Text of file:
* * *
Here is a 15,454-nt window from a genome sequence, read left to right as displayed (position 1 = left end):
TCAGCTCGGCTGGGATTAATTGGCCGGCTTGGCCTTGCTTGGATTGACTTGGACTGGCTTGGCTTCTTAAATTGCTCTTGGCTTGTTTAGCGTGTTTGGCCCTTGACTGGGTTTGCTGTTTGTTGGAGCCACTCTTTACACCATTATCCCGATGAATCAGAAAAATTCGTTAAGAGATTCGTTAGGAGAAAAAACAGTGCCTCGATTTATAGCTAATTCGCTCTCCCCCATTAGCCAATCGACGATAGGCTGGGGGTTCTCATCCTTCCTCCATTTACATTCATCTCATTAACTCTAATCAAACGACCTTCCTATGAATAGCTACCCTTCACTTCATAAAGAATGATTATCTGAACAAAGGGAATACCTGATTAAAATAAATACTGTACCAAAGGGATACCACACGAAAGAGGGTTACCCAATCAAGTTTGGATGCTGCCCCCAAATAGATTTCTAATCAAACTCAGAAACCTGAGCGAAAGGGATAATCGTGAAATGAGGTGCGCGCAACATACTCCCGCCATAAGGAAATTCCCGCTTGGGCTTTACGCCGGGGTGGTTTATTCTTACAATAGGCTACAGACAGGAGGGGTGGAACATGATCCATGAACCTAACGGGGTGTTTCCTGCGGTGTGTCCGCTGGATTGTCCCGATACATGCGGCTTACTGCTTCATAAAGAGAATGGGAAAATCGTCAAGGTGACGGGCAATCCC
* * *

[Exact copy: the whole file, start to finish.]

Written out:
Here is a 15,454-nt window from a genome sequence, read left to right as displayed (position 1 = left end):
TCAGCTCGGCTGGGATTAATTGGCCGGCTTGGCCTTGCTTGGATTGACTTGGACTGGCTTGGCTTCTTAAATTGCTCTTGGCTTGTTTAGCGTGTTTGGCCCTTGACTGGGTTTGCTGTTTGTTGGAGCCACTCTTTACACCATTATCCCGATGAATCAGAAAAATTCGTTAAGAGATTCGTTAGGAGAAAAAACAGTGCCTCGATTTATAGCTAATTCGCTCTCCCCCATTAGCCAATCGACGATAGGCTGGGGGTTCTCATCCTTCCTCCATTTACATTCATCTCATTAACTCTAATCAAACGACCTTCCTATGAATAGCTACCCTTCACTTCATAAAGAATGATTATCTGAACAAAGGGAATACCTGATTAAAATAAATACTGTACCAAAGGGATACCACACGAAAGAGGGTTACCCAATCAAGTTTGGATGCTGCCCCCAAATAGATTTCTAATCAAACTCAGAAACCTGAGCGAAAGGGATAATCGTGAAATGAGGTGCGCGCAACATACTCCCGCCATAAGGAAATTCCCGCTTGGGCTTTACGCCGGGGTGGTTTATTCTTACAATAGGCTACAGACAGGAGGGGTGGAACATGATCCATGAACCTAACGGGGTGTTTCCTGCGGTGTGTCCGCTGGATTGTCCCGATACATGCGGCTTACTGCTTCATAAAGAGAATGGGAAAATCGTCAAGGTGACGGGCAATCCC